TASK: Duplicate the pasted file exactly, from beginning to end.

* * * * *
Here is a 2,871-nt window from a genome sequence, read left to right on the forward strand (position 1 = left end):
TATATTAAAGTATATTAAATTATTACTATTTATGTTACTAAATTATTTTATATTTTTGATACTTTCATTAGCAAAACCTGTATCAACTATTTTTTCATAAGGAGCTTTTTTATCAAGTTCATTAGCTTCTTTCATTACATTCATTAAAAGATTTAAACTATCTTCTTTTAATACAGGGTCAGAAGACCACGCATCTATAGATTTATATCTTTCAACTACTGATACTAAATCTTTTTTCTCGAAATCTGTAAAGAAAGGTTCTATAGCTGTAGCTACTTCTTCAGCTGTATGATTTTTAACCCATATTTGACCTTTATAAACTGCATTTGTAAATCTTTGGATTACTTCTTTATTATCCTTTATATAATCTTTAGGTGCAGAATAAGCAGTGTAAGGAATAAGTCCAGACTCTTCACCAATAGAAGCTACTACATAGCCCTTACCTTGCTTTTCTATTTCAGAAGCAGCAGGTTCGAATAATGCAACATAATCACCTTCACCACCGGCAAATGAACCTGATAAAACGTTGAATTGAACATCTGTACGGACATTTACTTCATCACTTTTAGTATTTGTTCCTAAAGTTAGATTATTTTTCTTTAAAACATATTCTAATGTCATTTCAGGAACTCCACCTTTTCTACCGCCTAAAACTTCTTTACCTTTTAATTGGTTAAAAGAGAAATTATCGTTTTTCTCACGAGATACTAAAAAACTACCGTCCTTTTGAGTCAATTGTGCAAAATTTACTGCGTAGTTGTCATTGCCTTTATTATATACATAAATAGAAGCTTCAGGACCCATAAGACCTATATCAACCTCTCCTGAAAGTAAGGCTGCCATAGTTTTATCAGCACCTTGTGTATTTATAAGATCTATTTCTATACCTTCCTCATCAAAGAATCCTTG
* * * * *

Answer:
Here is a 2,871-nt window from a genome sequence, read left to right on the forward strand (position 1 = left end):
TATATTAAAGTATATTAAATTATTACTATTTATGTTACTAAATTATTTTATATTTTTGATACTTTCATTAGCAAAACCTGTATCAACTATTTTTTCATAAGGAGCTTTTTTATCAAGTTCATTAGCTTCTTTCATTACATTCATTAAAAGATTTAAACTATCTTCTTTTAATACAGGGTCAGAAGACCACGCATCTATAGATTTATATCTTTCAACTACTGATACTAAATCTTTTTTCTCGAAATCTGTAAAGAAAGGTTCTATAGCTGTAGCTACTTCTTCAGCTGTATGATTTTTAACCCATATTTGACCTTTATAAACTGCATTTGTAAATCTTTGGATTACTTCTTTATTATCCTTTATATAATCTTTAGGTGCAGAATAAGCAGTGTAAGGAATAAGTCCAGACTCTTCACCAATAGAAGCTACTACATAGCCCTTACCTTGCTTTTCTATTTCAGAAGCAGCAGGTTCGAATAATGCAACATAATCACCTTCACCACCGGCAAATGAACCTGATAAAACGTTGAATTGAACATCTGTACGGACATTTACTTCATCACTTTTAGTATTTGTTCCTAAAGTTAGATTATTTTTCTTTAAAACATATTCTAATGTCATTTCAGGAACTCCACCTTTTCTACCGCCTAAAACTTCTTTACCTTTTAATTGGTTAAAAGAGAAATTATCGTTTTTCTCACGAGATACTAAAAAACTACCGTCCTTTTGAGTCAATTGTGCAAAATTTACTGCGTAGTTGTCATTGCCTTTATTATATACATAAATAGAAGCTTCAGGACCCATAAGACCTATATCAACCTCTCCTGAAAGTAAGGCTGCCATAGTTTTATCAGCACCTTGTGTATTTATAAGATCTATTTCTATACCTTCCTCATCAAAGAATCCTTG